Meet Dr. Ryan Urbanowicz, Co-Lead of the Technology Identification and Training Core at PennAITech. In his day job, he serves as an Assistant Professor of Computational Biology at Cedars Sinai Medical Center and holds an adjunct position at the University of Pennsylvania. Dr. Urbanowicz's research is a blend of machine learning, artificial intelligence, and data science aimed at solving biomedical and clinical problems. His work has led to the development of several software packages, such as ReBATE and STREAMLINE, that focus on complex data patterns, interpretability, and scalability. Highly collaborative in nature, his research engages with clinicians and investigators across various medical fields. Dr. Urbanowicz is also a dedicated educator, sharing his knowledge through courses, tutorials, and a YouTube channel. Follow along as we delve into his perspectives on the challenges and opportunities in aging and dementia research—and how AI can be a game-changer in addressing them.
My research focuses on the development and application of machine learning, artificial intelligence, informatics, and data science methods and their application to biomedical and clinical problems. More specifically, our research group has developed a number of software packages including ReBATE (for interaction sensitive feature selection), GAMETES (genomic data simulation), ExSTraCS (interpretable rule-based machine learning modeling), FIBERS (feature learning in survival analysis data), and STREAMLINE (a end-to-end automated machine learning analysis pipeline). Our work specializes in the development of tools that (1) tackle complex patterns of association in data, including epistatic interactions and heterogeneity, (2) yield interpretable and/or explainable models and outputs, and (3) scale to larger data analyses. Our work is highly collaborative, relying on partnerships with clinicians and investigators studying biomedical outcomes such as obstructive sleep apnea, pancreatic cancer, congenital heart disease, Alzheimer's disease, bladder cancer, patient readmission, and others. I'm also a passionate educator and mentor, teaching courses, tutorials, and workshops in person and on YouTube (https://www.youtube.com/channel/UCHIKWNLhglKHJpkxw993sKQ).
I've always loved a good puzzle and solving problems that require thinking outside the box. I'd attribute my general involvement and commitment to biomedical research to my father, who battled lymphoma throughout my childhood, and my motivation to work in agetech, aging, and dementia to the simple acknowledgement that this is an area that impacts almost everyone at one point or another in their lives. My educational background originally focused on biomedical engineering, which laid a natural foundation for a career that would integrate biomedical research with methodological design and computer science. My start in computational biology was in many ways the random product of circumstance; i.e., choosing to go to graduate school at Dartmouth College and rotating in the research lab of [PennAITech Co-Principal Investigator] Dr. Jason H. Moore, who introduced me to this field as a possible career. I was immediately drawn to this field because it seemed to me to have incredible potential to have a broad impact and expose me to a wide variety of research opportunities. With respect to AI, it's extremely exciting to be working in such a diverse and cutting-edge area of study home to some of the most interesting and challenging puzzles around.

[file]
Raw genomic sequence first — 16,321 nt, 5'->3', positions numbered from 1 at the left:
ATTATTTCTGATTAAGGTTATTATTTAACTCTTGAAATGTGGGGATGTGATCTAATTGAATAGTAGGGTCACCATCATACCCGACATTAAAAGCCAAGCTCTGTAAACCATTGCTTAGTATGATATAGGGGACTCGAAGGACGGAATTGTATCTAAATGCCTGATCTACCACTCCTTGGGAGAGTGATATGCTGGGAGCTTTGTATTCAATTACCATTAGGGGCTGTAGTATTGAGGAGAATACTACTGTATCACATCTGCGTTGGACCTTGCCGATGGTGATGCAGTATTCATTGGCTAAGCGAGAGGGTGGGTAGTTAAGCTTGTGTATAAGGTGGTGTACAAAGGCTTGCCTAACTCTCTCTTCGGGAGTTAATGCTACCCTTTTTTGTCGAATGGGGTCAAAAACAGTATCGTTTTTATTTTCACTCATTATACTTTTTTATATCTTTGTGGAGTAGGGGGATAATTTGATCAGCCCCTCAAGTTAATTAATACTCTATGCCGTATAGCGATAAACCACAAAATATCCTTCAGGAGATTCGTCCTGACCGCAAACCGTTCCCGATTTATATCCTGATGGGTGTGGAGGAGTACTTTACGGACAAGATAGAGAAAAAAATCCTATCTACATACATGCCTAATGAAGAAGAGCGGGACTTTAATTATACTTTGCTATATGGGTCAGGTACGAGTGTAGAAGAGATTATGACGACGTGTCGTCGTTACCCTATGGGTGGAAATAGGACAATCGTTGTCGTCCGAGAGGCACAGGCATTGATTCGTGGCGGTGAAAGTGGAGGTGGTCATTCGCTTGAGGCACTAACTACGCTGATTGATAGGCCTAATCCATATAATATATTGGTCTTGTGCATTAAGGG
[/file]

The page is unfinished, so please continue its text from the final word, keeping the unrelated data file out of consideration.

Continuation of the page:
Given that my expertise is more focused on the AI and data science side of research, from my perspective the biggest gaps in the current landscape appear in how data is collected, shared, integrated, analyzed, and translationally put to good use in research and care. The collection of data is often a critical bottleneck. What information is most valuable to collect? How do we collect it? How do we avoid bias in collecting it? Data sharing is often a critical element to the process in terms of having enough of it to do something meaningful, to know that our findings generalize to the broader population, or to simply make research more cost effective and efficient. In terms of data analysis, how do we know we are using the right/best tool for the job? What biases do the tools we apply have? Are there better ways to conduct analyses than what we've used in the past? And lastly, what are the best ways to translate our findings to benefit patients and caregivers? Are the strategies or technologies we implement fair, accessible, effective, and cost-effective, and can we monitor their performance to identify limitations and failings?
The field of AI is obviously extremely exciting and full of opportunity. In my experience, coming up with ideas is the easy part. The real challenge is separating hype from substance in developing ideas that are built on a solid foundation; which requires (1) identifying an impactful problem; (2) understanding that problem from the perspective of patients, caregivers, and other stakeholders; (3) understanding the data needs, quality, and accessibility; (4) understanding the current availability and limitations of technologies and tools; and (5) finding the right team that brings whatever interdisciplinary expertise together that would be needed.
I think the most useful advice I've gotten over the years (from multiple mentors), is to know your audience and share your ideas and research in a simple, honest, and accessible manner. If you can't explain something clearly, how well do you truly understand it, and how can you expect others to trust it or provide useful feedback on it? This advice has certainly positively impacted my teaching, scientific communication, grant writing, and research. Following this advice forced me to ask more questions, put myself in other people's shoes, and deepen my own understanding.